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Savory Squash




Pumpkin is known for its affinity with sweet spice, and is famous as a star ingredient in pie. There are many takes on the pie theme—lattes, cheesecake, ice cream and smoothies. The list goes on.

I happen to love pumpkin (and most winter squash, for that matter) cooked up all warm and savory as a companion to roasts or grilled meats. The sweet, nutty, creamy and sometimes pleasantly mealy flesh lends itself to purées, and I have seen nearly a million creamed soup recipes, some of which I have tried (and are very good). But I prefer my squash chunky and simple, with a few choice ingredients to complement the flavors.

When cooking with pumpkin, always use what is termed a “sugar” pumpkin: those adorable two- to five-pound beauties that are bred for cooking. Pumpkins require a bit of work initially—halving, scraping out the seeds and strings from the cavity, and peeling. But then they cook quite quickly and simply, whether in a sauce or on a rimmed baking sheet (or jelly roll pan). Roasting reduces the amount, so cut more pumpkin than you think you will need; plus, these recipes will go fast and make great leftovers.




Bacony Maple Roasted Pumpkin


Cut about 3 pounds of peeled pumpkin into 1-inch pieces
1/2 cup bacon fat
1/4 cup real maple syrup (don’t use the artificially flavored kind)
granulated dried onion
salt and pepper

Spray rimmed baking sheet with cooking oil. Spread pumpkin out in one layer and drop in bacon fat evenly in ½-teaspoon blobs. Drizzle with maple syrup and season with salt and pepper and a very fine, even dusting of granulated onion.

Place in preheated 350-degree oven for 10 minutes. Stir and flip pumpkin to coat with melted fat and syrup. Cook for 30 minutes, stirring and flipping at 10-minute intervals until tender. Serve hot. 

Garlic Sage Roasted Pumpkin

Cut about 3 pounds of peeled pumpkin into 1-inch pieces
2 tablespoons butter
2 tablespoons olive oil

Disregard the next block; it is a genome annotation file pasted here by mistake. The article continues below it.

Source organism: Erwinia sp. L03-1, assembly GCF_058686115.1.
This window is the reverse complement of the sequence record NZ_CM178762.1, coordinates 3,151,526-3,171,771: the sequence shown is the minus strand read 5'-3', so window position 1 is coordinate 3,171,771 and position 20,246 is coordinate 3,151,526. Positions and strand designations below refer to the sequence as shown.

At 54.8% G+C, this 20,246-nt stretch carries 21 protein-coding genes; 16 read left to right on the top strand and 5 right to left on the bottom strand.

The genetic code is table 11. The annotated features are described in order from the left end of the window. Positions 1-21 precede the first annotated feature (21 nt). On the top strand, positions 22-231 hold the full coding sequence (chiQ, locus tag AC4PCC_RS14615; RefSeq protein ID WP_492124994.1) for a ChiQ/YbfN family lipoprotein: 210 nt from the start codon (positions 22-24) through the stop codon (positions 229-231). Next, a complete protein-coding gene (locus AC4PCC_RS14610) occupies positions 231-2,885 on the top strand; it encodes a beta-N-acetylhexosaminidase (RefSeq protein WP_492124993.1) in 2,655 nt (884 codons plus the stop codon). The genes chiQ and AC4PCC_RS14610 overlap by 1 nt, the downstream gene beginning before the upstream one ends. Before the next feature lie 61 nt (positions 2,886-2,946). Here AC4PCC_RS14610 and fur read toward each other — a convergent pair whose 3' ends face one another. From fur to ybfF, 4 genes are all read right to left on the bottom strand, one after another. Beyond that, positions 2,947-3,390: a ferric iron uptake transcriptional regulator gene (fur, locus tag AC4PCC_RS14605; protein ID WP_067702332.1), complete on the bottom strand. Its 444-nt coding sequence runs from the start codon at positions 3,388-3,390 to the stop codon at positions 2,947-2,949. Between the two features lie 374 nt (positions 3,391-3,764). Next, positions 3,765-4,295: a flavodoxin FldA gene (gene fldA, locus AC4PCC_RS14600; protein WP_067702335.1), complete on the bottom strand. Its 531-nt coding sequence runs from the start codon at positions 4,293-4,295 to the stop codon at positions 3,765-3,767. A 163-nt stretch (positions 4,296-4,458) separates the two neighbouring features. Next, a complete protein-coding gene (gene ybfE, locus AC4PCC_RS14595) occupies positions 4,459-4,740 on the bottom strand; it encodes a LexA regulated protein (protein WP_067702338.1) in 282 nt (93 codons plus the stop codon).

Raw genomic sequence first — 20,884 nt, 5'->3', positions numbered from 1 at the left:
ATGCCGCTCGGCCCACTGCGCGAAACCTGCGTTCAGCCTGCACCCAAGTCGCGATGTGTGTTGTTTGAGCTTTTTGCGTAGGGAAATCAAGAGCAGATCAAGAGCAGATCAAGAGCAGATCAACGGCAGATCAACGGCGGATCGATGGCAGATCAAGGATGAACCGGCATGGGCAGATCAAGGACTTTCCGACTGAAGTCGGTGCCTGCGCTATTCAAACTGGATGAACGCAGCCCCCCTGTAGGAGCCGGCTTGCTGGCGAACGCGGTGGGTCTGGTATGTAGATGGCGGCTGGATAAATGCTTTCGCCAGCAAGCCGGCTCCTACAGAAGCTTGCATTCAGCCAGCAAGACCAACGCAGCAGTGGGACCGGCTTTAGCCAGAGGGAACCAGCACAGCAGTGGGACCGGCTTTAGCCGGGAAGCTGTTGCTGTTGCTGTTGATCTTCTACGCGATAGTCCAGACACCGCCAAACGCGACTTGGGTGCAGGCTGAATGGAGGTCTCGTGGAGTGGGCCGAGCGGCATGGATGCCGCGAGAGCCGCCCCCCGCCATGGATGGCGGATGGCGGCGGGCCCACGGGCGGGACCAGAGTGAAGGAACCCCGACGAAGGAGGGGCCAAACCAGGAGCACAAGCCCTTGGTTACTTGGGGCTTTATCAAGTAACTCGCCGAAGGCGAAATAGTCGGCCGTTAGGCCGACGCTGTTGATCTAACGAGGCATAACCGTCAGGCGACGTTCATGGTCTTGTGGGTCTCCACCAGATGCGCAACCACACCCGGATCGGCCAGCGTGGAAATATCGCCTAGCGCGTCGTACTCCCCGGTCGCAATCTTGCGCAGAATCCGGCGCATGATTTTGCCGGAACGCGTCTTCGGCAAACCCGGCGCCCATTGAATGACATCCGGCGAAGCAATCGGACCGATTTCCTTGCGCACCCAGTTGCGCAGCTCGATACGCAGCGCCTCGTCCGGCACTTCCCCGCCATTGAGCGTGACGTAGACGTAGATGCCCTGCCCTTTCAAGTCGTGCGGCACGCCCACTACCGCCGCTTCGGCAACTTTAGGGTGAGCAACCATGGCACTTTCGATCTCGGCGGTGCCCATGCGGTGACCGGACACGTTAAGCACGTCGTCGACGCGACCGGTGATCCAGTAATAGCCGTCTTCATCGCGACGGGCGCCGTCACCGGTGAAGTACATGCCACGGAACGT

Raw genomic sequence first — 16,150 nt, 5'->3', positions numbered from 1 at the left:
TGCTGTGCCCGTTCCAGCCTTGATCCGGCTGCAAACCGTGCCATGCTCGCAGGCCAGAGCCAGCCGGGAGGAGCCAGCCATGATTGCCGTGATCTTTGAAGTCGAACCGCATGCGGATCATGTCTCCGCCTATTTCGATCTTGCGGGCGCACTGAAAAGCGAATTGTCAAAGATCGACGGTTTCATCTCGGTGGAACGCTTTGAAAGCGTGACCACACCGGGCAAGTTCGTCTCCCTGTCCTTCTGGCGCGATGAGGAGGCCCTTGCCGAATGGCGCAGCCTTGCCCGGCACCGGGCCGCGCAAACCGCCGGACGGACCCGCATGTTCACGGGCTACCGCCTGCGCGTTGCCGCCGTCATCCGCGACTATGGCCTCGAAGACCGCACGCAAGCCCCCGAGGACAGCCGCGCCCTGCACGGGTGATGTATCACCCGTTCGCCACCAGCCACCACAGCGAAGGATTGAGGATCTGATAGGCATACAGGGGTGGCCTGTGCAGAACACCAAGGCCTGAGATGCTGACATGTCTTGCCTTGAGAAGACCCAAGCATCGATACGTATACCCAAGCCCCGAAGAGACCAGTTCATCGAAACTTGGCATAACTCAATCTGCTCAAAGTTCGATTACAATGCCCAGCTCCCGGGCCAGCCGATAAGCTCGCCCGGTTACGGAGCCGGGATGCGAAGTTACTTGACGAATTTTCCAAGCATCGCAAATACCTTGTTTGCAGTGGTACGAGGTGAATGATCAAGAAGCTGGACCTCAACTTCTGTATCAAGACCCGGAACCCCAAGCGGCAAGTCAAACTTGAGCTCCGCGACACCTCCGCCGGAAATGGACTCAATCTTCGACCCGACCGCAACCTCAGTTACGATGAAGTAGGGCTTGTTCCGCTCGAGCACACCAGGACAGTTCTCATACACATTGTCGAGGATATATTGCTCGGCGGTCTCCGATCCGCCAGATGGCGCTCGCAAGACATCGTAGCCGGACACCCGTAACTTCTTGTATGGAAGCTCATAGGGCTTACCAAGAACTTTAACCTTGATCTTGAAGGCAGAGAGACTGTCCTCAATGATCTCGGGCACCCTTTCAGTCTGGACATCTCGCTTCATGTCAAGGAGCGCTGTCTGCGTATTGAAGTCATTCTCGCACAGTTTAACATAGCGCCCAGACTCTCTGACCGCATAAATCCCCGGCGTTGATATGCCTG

3 or 4 cloves of garlic, minced
2 tablespoons fresh sage, minced
salt and pepper

Put pumpkin on rimmed baking sheet, drizzle with oil and scatter flakes of butter over all. Evenly sprinkle remaining ingredients except for sage over all.

Place in preheated 350-degree oven for 10 minutes. Stir and flip pumpkin to coat. Add sage and cook for 30 minutes, stirring and flipping at 10-minute intervals until tender. Serve hot. 

Chile Roasted Pumpkin

Cut about 3 pounds of peeled pumpkin into 1-inch pieces
2 tablespoons butter
2 tablespoons olive oil
3 or 4 cloves of garlic, minced
1/2 teaspoon ground cumin
1 tablespoon dried chile flakes/powder*
salt and pepper

Put pumpkin on rimmed baking sheet, drizzle with oil and scatter flakes of butter over all. Evenly sprinkle with remaining ingredients.

Place in preheated 350-degree oven for 10 minutes. Stir and flip pumpkin to coat. Cook for 30 minutes, stirring and flipping at 10-minute intervals until tender. Serve hot.

*Mix sweet and hot to your taste. I like to combine roughly 1/3 chipotle flakes, 1/3 sweet Hungarian paprika (make sure it is fresh) and 1/3 smoked paprika. Experiment. You could also omit the cumin and just use a good chile powder.


Coconut Curry Pumpkin

Peel about 2 pounds of smallish-sized pumpkins and slice into 3/4” crescents
15 oz. coconut milk (unsweetened)
8 oz. chicken stock
1 teaspoon ground cumin
1 teaspoon ground coriander seeds
1 large garlic clove, minced
1 slice fresh ginger
3 inches fresh lemongrass (optional)
1 fresh red chile, sliced (seeds removed if you don’t want it too hot)
1 tablespoon fresh coriander leaves, chopped
salt and pepper to taste

In a large skillet, lightly sauté the spices and garlic in a little oil for not more than a minute. Add the coconut and stock and bring to a boil. Add the pumpkin slices so they don’t overlap and simmer slowly, uncovered, until the sauce thickens and the squash is tender. Add more stock if it gets too thick. Garnish with coriander leaves.


A note from Elaine’s kitchen: Check out Pursuit of Spice, a locally produced line of culinary spice kits available throughout Colorado. Most of them work extremely well with both meat and veggies, and include a shopping list and concise directions for a fun experiment in international cuisine. I’ve tried pumpkin with the Ethiopian Doro Wat kit and it is great. The Moroccan Tagine and Indian Curry would also be fun to try with pumpkin.

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